Re: [urn] I-D Action: draft-saintandre-urn-example-00

Keith Moore <> Fri, 17 August 2012 11:57 UTC

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Date: Fri, 17 Aug 2012 07:57:36 -0400
From: Keith Moore <>
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Subject: Re: [urn] I-D Action: draft-saintandre-urn-example-00
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On 08/17/2012 03:27 AM, Julian Reschke wrote:
> On 2012-08-16 23:01, Alfred � wrote:
>> (no hat)
>> On 08/16/2012, Keith Moore wrote:
>>> On 08/14/2012 09:59 AM, Andy Newton wrote:
>>>> Given that URNs are suppose to have permanence or persistence or
>>>> whatever we are calling it today and a resolution mechanism, this
>>>> desire to shoehorn identifiers that need to qualify as a URI into the
>>>> URN system might be wrong. An identifier that must be a URI does not
>>>> necessarily need or have all the properties to be a URN. Just an
>>>> observation.
>>> +1
>>> URNs were intended to be _resource names_, i.e. names of resources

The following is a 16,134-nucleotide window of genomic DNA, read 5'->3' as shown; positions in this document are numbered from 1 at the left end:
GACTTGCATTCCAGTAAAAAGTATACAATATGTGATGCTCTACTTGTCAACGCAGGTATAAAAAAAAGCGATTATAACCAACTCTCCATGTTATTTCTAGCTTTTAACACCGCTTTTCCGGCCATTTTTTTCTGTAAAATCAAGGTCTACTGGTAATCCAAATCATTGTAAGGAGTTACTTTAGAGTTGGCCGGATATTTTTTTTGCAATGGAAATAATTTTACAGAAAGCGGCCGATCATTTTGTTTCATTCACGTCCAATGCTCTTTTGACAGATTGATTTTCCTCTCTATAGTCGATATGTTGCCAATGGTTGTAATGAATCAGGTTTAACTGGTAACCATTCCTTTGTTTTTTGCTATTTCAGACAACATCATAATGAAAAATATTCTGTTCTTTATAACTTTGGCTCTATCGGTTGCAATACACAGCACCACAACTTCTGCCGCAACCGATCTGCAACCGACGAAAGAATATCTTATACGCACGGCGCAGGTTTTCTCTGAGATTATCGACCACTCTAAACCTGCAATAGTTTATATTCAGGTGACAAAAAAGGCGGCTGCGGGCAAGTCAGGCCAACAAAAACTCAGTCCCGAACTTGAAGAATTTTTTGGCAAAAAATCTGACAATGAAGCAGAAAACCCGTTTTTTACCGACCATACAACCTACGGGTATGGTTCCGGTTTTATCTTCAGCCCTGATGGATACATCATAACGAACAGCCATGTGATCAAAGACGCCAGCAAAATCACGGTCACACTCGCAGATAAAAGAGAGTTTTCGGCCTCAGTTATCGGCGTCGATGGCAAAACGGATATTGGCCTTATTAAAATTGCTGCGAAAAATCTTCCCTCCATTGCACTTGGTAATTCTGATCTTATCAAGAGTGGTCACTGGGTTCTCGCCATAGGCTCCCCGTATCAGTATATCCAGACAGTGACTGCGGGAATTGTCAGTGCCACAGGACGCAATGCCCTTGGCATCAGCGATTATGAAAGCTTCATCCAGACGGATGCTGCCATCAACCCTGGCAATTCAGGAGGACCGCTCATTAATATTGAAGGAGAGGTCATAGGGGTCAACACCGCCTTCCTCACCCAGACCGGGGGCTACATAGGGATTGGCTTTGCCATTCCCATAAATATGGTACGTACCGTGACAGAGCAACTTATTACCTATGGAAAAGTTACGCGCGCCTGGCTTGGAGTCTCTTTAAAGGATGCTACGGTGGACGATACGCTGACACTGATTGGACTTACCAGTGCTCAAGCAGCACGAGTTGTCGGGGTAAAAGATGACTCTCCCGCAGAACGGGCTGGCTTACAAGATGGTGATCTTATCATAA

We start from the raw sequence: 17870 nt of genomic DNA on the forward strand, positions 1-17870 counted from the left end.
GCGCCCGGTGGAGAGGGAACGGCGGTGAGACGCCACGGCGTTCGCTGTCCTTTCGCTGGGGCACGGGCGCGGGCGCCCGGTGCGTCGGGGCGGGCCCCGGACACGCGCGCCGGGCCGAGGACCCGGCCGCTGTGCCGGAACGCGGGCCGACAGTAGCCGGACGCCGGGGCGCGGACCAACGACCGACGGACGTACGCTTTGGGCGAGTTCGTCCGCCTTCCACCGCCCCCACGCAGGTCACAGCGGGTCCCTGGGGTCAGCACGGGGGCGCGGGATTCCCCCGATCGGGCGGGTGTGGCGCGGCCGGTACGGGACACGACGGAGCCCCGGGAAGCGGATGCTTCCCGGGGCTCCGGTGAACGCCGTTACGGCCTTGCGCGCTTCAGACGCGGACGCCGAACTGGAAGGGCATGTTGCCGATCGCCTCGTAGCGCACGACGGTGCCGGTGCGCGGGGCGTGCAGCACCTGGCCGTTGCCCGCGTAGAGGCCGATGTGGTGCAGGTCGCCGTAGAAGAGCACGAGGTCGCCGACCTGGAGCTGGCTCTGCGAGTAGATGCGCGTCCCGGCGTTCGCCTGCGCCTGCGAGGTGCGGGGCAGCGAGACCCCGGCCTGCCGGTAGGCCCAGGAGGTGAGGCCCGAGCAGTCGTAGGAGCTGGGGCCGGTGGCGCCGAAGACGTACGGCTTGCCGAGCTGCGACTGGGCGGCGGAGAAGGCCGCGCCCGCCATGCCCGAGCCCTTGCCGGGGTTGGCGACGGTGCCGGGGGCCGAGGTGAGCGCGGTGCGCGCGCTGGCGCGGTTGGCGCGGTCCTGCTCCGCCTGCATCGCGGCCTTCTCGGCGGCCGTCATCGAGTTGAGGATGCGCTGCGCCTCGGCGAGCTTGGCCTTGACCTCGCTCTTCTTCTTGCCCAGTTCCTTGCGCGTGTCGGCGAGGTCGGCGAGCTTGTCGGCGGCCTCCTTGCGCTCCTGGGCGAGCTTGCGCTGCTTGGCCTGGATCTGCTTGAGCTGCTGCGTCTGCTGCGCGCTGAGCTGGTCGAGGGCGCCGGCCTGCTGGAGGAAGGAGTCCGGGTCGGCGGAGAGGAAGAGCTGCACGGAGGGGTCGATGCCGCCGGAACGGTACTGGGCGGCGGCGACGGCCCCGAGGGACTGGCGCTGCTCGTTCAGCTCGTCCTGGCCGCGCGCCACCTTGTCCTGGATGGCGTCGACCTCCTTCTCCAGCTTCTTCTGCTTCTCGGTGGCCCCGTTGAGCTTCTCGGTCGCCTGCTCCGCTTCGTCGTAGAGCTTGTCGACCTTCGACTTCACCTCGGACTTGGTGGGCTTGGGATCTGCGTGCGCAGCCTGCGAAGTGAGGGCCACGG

>>> rather than merely unique identifiers.  The expectation was that such
>>> resources would generally be at least potentially accessible over the
>>> network, and that it would be possible to resolve such names to 
>>> resource
>>> locations.   Everyone agreed that it should be possible to assign URNs
>>> to resources that were not resolvable, or at least not resolvable for
>>> the time being.  But the idea that URNs are appropriate for use 
>>> whenever
>>> someone needed a unique non-resolvable identifier that qualifies as a
>>> URI, always has struck me as bizarre and contrary to the intended
>>> purpose of URNs.
>>> Keith
>> +1 (for both statements)
> For the record: -1-
> urn:uuid: is used a lot in practice, and I simply don't see a 
> practical problem with it.
> Are you saying these shouldn't be URIs in the first place, or that a 
> separate URI scheme would have been ok (in which case those would be 
> URNs as well, just not using the "URN" URI scheme, no?).

I don't actually have a problem with UUID URNs in principle, so long as 
the mechanisms used to generate UUIDs actually ensure that they're 
unique. (If memory serves, they do, but it's been awhile since I've read 
the spec).   As long as people use UUID URNs to refer to resources, such 
usage is perfectly consistent with the intended purpose of URNs.  And I 
certainly am not suggesting that UUID URNs be deprecated, or any thing 
similarly disruptive.

The problem I have is with the idea that has emerged that if you need an 
ID that happens to be a URI, a URN is the right thing to use.   I've 
seen a lot of things labeled "urn:" that didn't refer to resources, or 
worse, weren't unique at all, apparently because of this idea.